Formulation of a Complementary Flour with High Nutrient Density and Micronutrient Content


Formulation of a Complementary Flour with High Nutrient Density and Micronutrient Content


Chikondi Memory Liomba1, 2*, Catherine Nkirote Kunyanga1 and Angela Adhiambo1
1Department of Food Science, Nutrition and Technology, University of Nairobi, Kenya.
2Department of Agriculture Extension Services, Ministry of Agriculture, Irrigation and Water Development, Lilongwe, Malawi.


International Journal of Food and Nutrition Research

Child malnutrition is one of the biggest problems affecting about 195 million under five children in low income countries, such as Malawi. The most common forms of malnutrition are protein-energy malnutrition, vitamin A deficiency, zinc deficiency and Iron deficiency anemia. Complementary foods are generally cereal based and do not meet the nutrient requirement as recommended by the World Health Organization. The aim of this study was to improve iron and zinc contents of the usual traditional maize-based complementary porridge by blending it with high energy and micronutrient rich locally available foods. Raw materials used in the formulation of the complementary flour underwent simple household level food processing technologies such soaking, roasting and germination. The control complementary flour was prepared from 100% raw maize flour. Individual complementary flours were analyzed for proximate composition using standard methods while iron and zinc were determined using atomic absorption spectrophotometer. Pumpkins had significantly high amount of iron (68 mg/100g) and energy (460.03 Kcal) compared to all the ingredients. Zinc was significantly high in pigeon peas roasted at 160 0C for 40 minutes. The protein content in pigeon peas fluctuated with raw pigeon peas having 14.69 g/100g which was significantly (P=0.05) lower than the protein content of pigeon peas roasted at 40 and 15 minutes (21.25 g and 20.2 g/100g respectively). Significant (P=0.05) increase in the mean iron and zinc contents of germinated finger millet from 11.57 to 13.57 mg/100g were observed at the 48 and 72-hour germination time respectively as compared to 7.6 mg/100g observed in raw finger millet. After proximate composition four complementary porridge flours were developed by blending each of the analyzed flour in varied proportions. Linear programming was used to optimize nutrients of the formulated products to meet micronutrient and macronutrients requirements of the target group. The formulated flour combinations and the control were evaluated based on the macronutrient and micronutrients targets for a recommended nutrient intake daily ration of complementary food for the age group 6 to 24 months old children. The complementary flours in which millet, pumpkins and pigeon peas were incorporated provided significantly (p<0.05) higher amounts of iron, zinc, energy, protein than the control. All four formulations were able to meet iron, zinc, protein, carbohydrate and energy recommended nutrient requirements for infants. However formulation CPV1 and CPV2 had higher nutritional value and nutrition density than the rest of the formulations. Therefore based on these results it can be concluded that complementary flour made from maize alone can be improved by incorporating millet, pigeon peas and pumpkins since they have shown to improve the amount of zinc, iron and protein which may in turn help reduce protein energy malnutrition and iron and zinc deficiencies.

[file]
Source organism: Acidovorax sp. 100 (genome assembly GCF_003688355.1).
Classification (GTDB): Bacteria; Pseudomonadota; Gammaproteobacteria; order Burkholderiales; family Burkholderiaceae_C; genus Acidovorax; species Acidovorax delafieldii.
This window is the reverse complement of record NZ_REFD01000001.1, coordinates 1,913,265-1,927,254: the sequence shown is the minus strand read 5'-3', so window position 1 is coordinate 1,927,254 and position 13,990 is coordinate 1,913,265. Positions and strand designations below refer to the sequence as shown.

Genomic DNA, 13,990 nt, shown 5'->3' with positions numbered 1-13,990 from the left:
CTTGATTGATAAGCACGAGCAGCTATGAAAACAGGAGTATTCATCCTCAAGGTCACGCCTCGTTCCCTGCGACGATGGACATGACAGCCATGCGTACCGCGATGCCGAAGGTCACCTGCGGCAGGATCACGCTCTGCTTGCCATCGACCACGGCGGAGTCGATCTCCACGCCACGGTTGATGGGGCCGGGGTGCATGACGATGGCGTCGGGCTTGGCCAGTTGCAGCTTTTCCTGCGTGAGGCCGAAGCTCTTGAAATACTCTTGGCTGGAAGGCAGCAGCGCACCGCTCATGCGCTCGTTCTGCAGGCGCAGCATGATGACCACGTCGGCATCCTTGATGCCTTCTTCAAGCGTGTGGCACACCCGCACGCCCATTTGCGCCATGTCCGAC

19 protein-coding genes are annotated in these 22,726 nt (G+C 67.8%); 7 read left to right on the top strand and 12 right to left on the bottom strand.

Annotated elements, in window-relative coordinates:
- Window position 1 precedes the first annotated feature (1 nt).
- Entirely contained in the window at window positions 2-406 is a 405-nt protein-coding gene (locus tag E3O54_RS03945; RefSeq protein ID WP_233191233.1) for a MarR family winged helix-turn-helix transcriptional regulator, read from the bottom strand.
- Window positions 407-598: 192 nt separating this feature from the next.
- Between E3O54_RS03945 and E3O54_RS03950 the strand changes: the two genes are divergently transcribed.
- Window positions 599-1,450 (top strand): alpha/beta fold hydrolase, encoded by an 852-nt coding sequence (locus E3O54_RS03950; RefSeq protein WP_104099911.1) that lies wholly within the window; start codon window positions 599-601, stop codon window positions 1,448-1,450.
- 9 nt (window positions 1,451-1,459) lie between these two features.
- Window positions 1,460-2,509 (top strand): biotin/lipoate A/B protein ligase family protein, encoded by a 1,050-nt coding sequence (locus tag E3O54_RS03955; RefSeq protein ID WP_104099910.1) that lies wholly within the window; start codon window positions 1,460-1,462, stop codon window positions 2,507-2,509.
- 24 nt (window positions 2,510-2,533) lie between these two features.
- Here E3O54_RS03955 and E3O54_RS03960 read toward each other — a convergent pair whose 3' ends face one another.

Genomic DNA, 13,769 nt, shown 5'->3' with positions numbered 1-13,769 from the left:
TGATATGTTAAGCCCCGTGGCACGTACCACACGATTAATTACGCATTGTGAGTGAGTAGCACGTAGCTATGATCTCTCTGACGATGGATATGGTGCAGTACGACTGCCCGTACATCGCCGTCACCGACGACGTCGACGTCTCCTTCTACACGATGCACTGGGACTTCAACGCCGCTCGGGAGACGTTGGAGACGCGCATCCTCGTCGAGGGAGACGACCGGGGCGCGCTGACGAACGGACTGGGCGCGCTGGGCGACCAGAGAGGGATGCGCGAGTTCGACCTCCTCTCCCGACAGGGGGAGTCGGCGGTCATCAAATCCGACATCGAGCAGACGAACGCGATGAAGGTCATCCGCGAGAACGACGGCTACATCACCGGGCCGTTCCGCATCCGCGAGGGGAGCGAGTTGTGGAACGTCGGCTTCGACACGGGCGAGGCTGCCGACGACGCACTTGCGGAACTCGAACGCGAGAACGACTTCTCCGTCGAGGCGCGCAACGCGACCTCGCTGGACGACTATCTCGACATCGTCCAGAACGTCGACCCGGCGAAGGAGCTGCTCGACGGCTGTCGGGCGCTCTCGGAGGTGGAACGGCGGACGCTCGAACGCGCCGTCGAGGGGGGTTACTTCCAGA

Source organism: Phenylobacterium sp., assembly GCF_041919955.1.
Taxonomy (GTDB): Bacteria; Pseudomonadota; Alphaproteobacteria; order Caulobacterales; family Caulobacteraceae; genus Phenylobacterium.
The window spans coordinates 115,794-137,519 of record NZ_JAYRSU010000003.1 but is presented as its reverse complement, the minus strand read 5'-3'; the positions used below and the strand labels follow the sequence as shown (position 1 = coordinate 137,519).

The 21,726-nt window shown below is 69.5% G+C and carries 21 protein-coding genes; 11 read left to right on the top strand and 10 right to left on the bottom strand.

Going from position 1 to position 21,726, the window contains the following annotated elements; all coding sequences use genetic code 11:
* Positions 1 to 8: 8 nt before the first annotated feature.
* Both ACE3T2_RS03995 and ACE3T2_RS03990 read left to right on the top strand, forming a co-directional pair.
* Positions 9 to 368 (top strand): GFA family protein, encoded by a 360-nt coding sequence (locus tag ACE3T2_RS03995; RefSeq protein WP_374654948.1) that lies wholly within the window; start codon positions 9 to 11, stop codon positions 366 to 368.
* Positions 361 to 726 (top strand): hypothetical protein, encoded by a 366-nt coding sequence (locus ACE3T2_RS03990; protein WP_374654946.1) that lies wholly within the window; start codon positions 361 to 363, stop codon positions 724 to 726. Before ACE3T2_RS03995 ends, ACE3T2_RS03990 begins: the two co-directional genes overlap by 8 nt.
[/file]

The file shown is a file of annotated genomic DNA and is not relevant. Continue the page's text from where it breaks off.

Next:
Keywords: Iron deficiency; zinc deficiency; complementary flour; optimization; legumes; pumpkins, Finger millet; optimization

Abbreviations: PEM (protein energy malnutrition); CPV (cereal-pulse-vegetable), RNI (recommended nutrient intake); WHO (World health organization); RDA (Recommended daily intake)


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How to cite this article:
Chikondi Memory Liomba, Catherine Nkirote Kunyanga, Angela Adhiambo. Development Of Multimix Composite Flour As Complementary Food For Infants In Malawi. International Journal of Food and Nutrition Research, 2018; 2:11.  DOI: 10.28933/ijfnr-2018-06-1801


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